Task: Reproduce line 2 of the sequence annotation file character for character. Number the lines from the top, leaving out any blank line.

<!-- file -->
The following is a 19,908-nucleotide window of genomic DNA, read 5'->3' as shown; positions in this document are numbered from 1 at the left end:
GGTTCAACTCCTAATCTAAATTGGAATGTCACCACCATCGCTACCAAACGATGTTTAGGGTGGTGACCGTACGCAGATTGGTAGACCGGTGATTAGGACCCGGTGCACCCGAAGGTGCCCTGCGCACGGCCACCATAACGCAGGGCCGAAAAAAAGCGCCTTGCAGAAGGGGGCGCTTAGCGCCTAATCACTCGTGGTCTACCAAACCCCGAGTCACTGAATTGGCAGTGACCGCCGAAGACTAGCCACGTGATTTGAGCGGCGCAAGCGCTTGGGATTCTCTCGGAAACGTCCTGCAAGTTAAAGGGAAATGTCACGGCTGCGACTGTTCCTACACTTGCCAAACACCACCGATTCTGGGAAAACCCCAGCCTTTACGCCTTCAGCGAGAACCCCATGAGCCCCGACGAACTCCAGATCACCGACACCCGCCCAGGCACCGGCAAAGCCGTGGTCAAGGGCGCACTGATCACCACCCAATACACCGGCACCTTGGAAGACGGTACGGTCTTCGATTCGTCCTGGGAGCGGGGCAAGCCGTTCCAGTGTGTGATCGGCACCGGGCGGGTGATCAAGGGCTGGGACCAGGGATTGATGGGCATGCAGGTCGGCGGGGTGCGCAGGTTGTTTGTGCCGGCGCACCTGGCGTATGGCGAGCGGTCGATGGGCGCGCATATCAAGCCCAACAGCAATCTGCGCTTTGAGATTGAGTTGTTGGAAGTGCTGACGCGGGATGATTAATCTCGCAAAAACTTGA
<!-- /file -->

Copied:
GGTTCAACTCCTAATCTAAATTGGAATGTCACCACCATCGCTACCAAACGATGTTTAGGGTGGTGACCGTACGCAGATTGGTAGACCGGTGATTAGGACCCGGTGCACCCGAAGGTGCCCTGCGCACGGCCACCATAACGCAGGGCCGAAAAAAAGCGCCTTGCAGAAGGGGGCGCTTAGCGCCTAATCACTCGTGGTCTACCAAACCCCGAGTCACTGAATTGGCAGTGACCGCCGAAGACTAGCCACGTGATTTGAGCGGCGCAAGCGCTTGGGATTCTCTCGGAAACGTCCTGCAAGTTAAAGGGAAATGTCACGGCTGCGACTGTTCCTACACTTGCCAAACACCACCGATTCTGGGAAAACCCCAGCCTTTACGCCTTCAGCGAGAACCCCATGAGCCCCGACGAACTCCAGATCACCGACACCCGCCCAGGCACCGGCAAAGCCGTGGTCAAGGGCGCACTGATCACCACCCAATACACCGGCACCTTGGAAGACGGTACGGTCTTCGATTCGTCCTGGGAGCGGGGCAAGCCGTTCCAGTGTGTGATCGGCACCGGGCGGGTGATCAAGGGCTGGGACCAGGGATTGATGGGCATGCAGGTCGGCGGGGTGCGCAGGTTGTTTGTGCCGGCGCACCTGGCGTATGGCGAGCGGTCGATGGGCGCGCATATCAAGCCCAACAGCAATCTGCGCTTTGAGATTGAGTTGTTGGAAGTGCTGACGCGGGATGATTAATCTCGCAAAAACTTGA